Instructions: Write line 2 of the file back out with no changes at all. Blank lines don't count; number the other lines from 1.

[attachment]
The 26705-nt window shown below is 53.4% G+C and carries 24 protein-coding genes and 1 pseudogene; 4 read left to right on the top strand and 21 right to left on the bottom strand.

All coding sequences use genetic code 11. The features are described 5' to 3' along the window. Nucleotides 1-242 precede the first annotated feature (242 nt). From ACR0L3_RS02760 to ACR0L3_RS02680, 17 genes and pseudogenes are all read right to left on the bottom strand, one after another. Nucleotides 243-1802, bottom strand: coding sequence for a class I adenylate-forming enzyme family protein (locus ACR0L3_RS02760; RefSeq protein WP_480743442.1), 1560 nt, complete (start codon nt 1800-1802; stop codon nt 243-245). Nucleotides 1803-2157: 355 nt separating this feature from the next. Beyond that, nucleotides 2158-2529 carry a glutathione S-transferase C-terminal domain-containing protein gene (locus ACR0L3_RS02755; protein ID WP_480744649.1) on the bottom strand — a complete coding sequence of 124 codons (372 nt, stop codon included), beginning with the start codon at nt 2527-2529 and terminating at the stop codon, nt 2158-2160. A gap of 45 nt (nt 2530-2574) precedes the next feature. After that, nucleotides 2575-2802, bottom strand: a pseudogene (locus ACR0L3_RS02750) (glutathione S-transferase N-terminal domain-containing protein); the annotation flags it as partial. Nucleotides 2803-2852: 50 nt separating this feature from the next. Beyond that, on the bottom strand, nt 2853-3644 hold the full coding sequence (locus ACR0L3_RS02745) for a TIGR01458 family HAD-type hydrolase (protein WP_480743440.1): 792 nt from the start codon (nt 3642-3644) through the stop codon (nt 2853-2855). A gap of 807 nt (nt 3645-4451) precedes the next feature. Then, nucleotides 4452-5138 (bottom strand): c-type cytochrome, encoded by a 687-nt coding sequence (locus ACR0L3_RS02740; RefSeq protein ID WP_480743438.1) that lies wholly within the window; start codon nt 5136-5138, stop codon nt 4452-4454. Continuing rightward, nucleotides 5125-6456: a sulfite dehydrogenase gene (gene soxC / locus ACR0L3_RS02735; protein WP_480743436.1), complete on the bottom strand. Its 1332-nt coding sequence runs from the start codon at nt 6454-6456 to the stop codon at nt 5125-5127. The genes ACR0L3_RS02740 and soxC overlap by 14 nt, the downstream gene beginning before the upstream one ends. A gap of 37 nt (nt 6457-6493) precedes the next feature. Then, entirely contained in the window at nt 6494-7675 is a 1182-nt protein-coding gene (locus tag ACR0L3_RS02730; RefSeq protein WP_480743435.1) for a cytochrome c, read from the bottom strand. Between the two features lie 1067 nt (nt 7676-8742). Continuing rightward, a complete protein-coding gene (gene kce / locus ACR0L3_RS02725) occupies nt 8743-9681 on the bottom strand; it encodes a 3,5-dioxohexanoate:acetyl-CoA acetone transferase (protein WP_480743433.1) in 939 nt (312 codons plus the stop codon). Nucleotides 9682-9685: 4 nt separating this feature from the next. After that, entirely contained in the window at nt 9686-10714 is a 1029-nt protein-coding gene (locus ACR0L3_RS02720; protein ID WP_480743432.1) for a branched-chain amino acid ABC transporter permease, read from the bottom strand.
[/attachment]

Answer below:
All coding sequences use genetic code 11. The features are described 5' to 3' along the window. Nucleotides 1-242 precede the first annotated feature (242 nt). From ACR0L3_RS02760 to ACR0L3_RS02680, 17 genes and pseudogenes are all read right to left on the bottom strand, one after another. Nucleotides 243-1802, bottom strand: coding sequence for a class I adenylate-forming enzyme family protein (locus ACR0L3_RS02760; RefSeq protein WP_480743442.1), 1560 nt, complete (start codon nt 1800-1802; stop codon nt 243-245). Nucleotides 1803-2157: 355 nt separating this feature from the next. Beyond that, nucleotides 2158-2529 carry a glutathione S-transferase C-terminal domain-containing protein gene (locus ACR0L3_RS02755; protein ID WP_480744649.1) on the bottom strand — a complete coding sequence of 124 codons (372 nt, stop codon included), beginning with the start codon at nt 2527-2529 and terminating at the stop codon, nt 2158-2160. A gap of 45 nt (nt 2530-2574) precedes the next feature. After that, nucleotides 2575-2802, bottom strand: a pseudogene (locus ACR0L3_RS02750) (glutathione S-transferase N-terminal domain-containing protein); the annotation flags it as partial. Nucleotides 2803-2852: 50 nt separating this feature from the next. Beyond that, on the bottom strand, nt 2853-3644 hold the full coding sequence (locus ACR0L3_RS02745) for a TIGR01458 family HAD-type hydrolase (protein WP_480743440.1): 792 nt from the start codon (nt 3642-3644) through the stop codon (nt 2853-2855). A gap of 807 nt (nt 3645-4451) precedes the next feature. Then, nucleotides 4452-5138 (bottom strand): c-type cytochrome, encoded by a 687-nt coding sequence (locus ACR0L3_RS02740; RefSeq protein ID WP_480743438.1) that lies wholly within the window; start codon nt 5136-5138, stop codon nt 4452-4454. Continuing rightward, nucleotides 5125-6456: a sulfite dehydrogenase gene (gene soxC / locus ACR0L3_RS02735; protein WP_480743436.1), complete on the bottom strand. Its 1332-nt coding sequence runs from the start codon at nt 6454-6456 to the stop codon at nt 5125-5127. The genes ACR0L3_RS02740 and soxC overlap by 14 nt, the downstream gene beginning before the upstream one ends. A gap of 37 nt (nt 6457-6493) precedes the next feature. Then, entirely contained in the window at nt 6494-7675 is a 1182-nt protein-coding gene (locus tag ACR0L3_RS02730; RefSeq protein WP_480743435.1) for a cytochrome c, read from the bottom strand. Between the two features lie 1067 nt (nt 7676-8742). Continuing rightward, a complete protein-coding gene (gene kce / locus ACR0L3_RS02725) occupies nt 8743-9681 on the bottom strand; it encodes a 3,5-dioxohexanoate:acetyl-CoA acetone transferase (protein WP_480743433.1) in 939 nt (312 codons plus the stop codon). Nucleotides 9682-9685: 4 nt separating this feature from the next. After that, entirely contained in the window at nt 9686-10714 is a 1029-nt protein-coding gene (locus ACR0L3_RS02720; protein ID WP_480743432.1) for a branched-chain amino acid ABC transporter permease, read from the bottom strand.